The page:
Published in the September 2017 issue of Fleet Affiliation
The most recent issue of Fleet Affiliation discussed the importance of understanding vehicle certification. We’re picking up the thread with a conversation about the importance of understanding your fleet’s exposure to risk and what you as a fleet manager can do to reduce that risk.
Although fleet managers may be diligent about important tasks and considerations such as maintenance, safety inspections, the proper licensing of operators, and record keeping, there may be misconceptions about where liability lies in the event of an incident. Risk management and mitigation starts with providing safe vehicles to operators. It is very important to ensure vehicles are properly designed for their intended tasks; to do so otherwise could result in exposing your organization to greater risk.
Provide accurate information to your upfitter
The best advice that can be given to fleet managers is to work closely with upfitters, dealers and fleet management companies. Fleet managers may believe that relying on third parties to design their vehicles reduces their organizations’ risk; they may think that because someone else designed the vehicle, then the responsibility and liability fall on the designer.
This is not completely true. Third parties have a responsibility to design trucks that meet safety requirements and are designed for the intended application. They most likely base their designs on information provided to them. It is critical to provide designers with the most accurate information on intended application, how the truck will be used, operating environments, and loading requirements. Providing inaccurate or incomplete information will most likely result in shifting liability and risk back to your organization.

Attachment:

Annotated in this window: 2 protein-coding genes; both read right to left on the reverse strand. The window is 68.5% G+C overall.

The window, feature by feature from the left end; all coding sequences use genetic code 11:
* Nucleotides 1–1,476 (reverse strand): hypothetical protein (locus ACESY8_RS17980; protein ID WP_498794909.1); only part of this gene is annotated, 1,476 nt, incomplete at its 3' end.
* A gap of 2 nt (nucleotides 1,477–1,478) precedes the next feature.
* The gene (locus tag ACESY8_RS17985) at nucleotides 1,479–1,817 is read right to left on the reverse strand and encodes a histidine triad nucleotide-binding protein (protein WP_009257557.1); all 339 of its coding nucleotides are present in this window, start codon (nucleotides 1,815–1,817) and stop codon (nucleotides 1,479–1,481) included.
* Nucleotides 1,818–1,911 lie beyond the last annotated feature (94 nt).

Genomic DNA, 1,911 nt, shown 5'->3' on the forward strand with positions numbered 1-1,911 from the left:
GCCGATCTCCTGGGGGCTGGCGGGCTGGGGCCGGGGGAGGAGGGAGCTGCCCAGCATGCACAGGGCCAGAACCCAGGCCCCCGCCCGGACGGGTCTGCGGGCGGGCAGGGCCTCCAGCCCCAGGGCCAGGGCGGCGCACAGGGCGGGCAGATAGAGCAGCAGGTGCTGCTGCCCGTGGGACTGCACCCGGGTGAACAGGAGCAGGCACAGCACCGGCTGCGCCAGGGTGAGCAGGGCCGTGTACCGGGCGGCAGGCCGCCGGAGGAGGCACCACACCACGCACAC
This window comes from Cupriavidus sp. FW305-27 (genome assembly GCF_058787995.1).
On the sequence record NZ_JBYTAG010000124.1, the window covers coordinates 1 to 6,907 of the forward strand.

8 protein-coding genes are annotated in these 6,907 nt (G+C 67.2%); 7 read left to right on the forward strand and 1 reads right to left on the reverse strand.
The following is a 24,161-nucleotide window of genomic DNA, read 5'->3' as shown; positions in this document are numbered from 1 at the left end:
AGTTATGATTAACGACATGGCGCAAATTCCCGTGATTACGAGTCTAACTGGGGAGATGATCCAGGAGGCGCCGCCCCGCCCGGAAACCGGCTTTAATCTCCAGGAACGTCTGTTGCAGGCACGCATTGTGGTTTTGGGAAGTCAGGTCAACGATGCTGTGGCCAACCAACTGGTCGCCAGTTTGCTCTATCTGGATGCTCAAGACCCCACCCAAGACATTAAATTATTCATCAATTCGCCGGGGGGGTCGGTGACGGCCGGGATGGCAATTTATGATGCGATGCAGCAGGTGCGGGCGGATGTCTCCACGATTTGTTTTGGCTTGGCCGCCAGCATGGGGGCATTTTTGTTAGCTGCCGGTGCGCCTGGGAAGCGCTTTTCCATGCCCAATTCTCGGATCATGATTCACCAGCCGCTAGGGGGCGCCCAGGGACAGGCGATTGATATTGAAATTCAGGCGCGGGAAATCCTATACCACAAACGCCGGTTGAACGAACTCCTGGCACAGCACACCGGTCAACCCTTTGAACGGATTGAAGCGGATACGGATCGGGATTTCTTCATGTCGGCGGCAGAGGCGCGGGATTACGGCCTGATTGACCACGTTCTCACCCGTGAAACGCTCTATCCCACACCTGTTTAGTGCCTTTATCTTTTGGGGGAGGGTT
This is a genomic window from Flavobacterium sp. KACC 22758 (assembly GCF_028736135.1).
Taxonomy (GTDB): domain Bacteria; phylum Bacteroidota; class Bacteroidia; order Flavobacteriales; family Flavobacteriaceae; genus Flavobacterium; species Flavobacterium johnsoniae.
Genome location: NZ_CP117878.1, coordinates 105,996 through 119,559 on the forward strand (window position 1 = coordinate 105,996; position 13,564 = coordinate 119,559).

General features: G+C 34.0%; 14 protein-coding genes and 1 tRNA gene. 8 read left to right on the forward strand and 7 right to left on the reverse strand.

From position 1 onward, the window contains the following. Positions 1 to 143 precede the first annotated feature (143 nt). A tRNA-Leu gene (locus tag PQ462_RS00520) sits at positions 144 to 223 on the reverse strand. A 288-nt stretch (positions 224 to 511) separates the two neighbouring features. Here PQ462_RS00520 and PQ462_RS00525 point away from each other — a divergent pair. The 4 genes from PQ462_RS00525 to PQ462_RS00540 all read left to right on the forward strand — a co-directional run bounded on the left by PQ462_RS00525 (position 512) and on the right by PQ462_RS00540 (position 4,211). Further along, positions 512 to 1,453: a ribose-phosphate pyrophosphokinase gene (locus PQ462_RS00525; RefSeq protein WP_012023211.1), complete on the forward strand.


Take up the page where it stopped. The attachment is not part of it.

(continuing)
More opportunities for risk reduction
Regardless of who writes a spec, whether its in-house, a fleet management company, or a dealer / OEM using pre-engineered specifications, there are four major areas that should be addressed to reduce and control risk.
- Chassis selection. Use a proper chassis; the truck cannot be overloaded for the intended purpose. This includes axles, frames, brakes, tires and springs. Keep in mind that the completed vehicle will have to comply with all FMVSS requirements.
- Vehicle upfitting. Like a chassis, it is also critical that the vehicle is appropriate for the intended purpose.
- Safety. Ensure quick access to fire extinguishers, emergency shut-offs for systems such as fuel, and hydraulic applications with proper labeling.
- Cargo. Properly secured cargo is important. Operators are notoriously creative with cargo management. Understand what needs to be transported and provide easy ways to secure cargo. This will lower your organization’s risk.
The building block of design is an understanding of the complete application of how the vehicles will be used. Provide this information to the vehicle designers; not only will this make their jobs easier, it may help result in safe, compliant, efficient and effective work trucks and reduce your organization’s risk exposure while also reducing your overall operating expense.
NTEA member fleets also have access to our technical services division who can help them with weight distribution calculations, chassis specification issues, and other similar questions. An NTEA fleet membership is for your entire organization and is extremely cost effective. Small fleets (100 or fewer work trucks) can avail themselves of all of NTEA’s services, including engineering and regulatory questions, for only $300 per year. For larger fleets (over 100 trucks) the annual membership fee is only $600. Learn more at ntea.com/join.